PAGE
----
downloadIf you scroll down a bit you will see the article “Graphene makes a great superconductor”. In the article the University of Texas found that Graphene has the properties to make a great supercapacitor. But they do not explain how to do it. The process. 

Well some folks at UCLA have found how the process and it looks pretty straight forward:

http://www.kcet.org/news/rewire/science/more-good-news-on-those-carbon-supercapacitors.html

Here is the Video:

http://vimeo.com/51873011

In the first article they say it can hold as much as a lead acid battery. Lets make the assumption that they are measuring based on space used. In other words you take a lead acid battery and in the volume of space it takes up you can make a capacitor(s) that have the same amount of energy storage.  With this in mind I can give some insight. With this capacity your phone and computer will still be Lithium-Ion. LI-On (Lithium-Ion) batteries are light and holds a lot of energy. Just about when you need to replace the battery is about the time you are thinking of getting a new one. So unless they make the capacitor a lot better I can see things staying the same. Even with the capacitors super fast recharge rate. 

But for cars and aircraft I see a swift change. Because wight matters. And quick recharge rate matters when dealing with electric cars and Hybrid aircraft. Take the battery in the Chevy Volt. It is quite large. One of the reasons it is so large is they found that if they only charged it 80% and discharged to 30% of battery capacity so it would make the batteries last twice as long. So in effect they are not using all the battery capacity in exchange for longevity.  If you swapped out the LI-ON with these capacitors you would still not get as much energy storage  but it would take five minutes to recharge.  So storage is not such an issue.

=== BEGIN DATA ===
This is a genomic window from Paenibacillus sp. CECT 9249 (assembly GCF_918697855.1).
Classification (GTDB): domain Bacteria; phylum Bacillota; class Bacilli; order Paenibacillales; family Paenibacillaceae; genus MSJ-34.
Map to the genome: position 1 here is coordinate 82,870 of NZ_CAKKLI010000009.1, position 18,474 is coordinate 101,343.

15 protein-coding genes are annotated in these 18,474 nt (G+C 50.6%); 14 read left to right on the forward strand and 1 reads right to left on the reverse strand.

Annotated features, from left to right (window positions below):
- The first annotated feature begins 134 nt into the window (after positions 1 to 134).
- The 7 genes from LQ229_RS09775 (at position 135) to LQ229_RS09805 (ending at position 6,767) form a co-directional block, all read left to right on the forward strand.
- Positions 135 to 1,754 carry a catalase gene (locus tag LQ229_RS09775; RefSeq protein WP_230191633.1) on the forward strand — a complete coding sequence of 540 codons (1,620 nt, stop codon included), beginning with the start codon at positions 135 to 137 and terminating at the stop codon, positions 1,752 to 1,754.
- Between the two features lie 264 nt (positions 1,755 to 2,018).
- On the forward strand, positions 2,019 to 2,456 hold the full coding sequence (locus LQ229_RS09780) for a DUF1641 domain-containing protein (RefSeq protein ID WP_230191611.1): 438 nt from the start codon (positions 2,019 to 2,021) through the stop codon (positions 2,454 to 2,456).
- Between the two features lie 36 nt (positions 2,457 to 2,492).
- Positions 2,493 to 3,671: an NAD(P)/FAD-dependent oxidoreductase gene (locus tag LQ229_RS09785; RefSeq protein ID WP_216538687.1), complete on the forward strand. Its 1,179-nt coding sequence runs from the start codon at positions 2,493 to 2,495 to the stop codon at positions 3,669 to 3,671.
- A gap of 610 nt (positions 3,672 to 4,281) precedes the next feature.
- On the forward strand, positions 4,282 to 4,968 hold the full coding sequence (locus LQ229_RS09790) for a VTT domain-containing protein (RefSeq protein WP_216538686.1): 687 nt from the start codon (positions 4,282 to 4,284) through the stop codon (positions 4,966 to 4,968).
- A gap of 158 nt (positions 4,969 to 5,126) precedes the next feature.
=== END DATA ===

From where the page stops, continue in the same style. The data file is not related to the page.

The Volt is also fairly complex. The Li-On batteries have to be heated and cooled to keep them working efficiently. I do not think these capacitors would have such issues. Granted extreme weather can cause issues with any system. But batteries being a chemical reaction are effected a great deal by temperature.  

For aircraft I see this being an important step also. For planes and helicopters electric motors as the prime mover has advantages in power and simplicity. But the drawbacks right now are too great due to battery weight and loss of efficiency (motors and generators usually have a 10-15% inefficiency). But this could be a turning point. With light weigh capacitors which store the same amount as lead-Acid batteries and have a very long life it may be better to have a aircraft that has one engine for power production, one for backup and batteries which are used for high power demand maneuvers. Like taking off.  

Of course this is all speculation at this point. We will have to wait to see what the amp-hours are when they come out with an actual product. 

I hope we do not have too long to wait…

Update: 16 August 2013: Another lab is having similer results with Graphene super capacitors. This leads me to belive the breakthrough is not just a process, but the material itself.  This is a good thing. No one compnay will be able to lock in this technology. Take a look:

http://www.gizmag.com/graphene-based-supercapacitor/28579/

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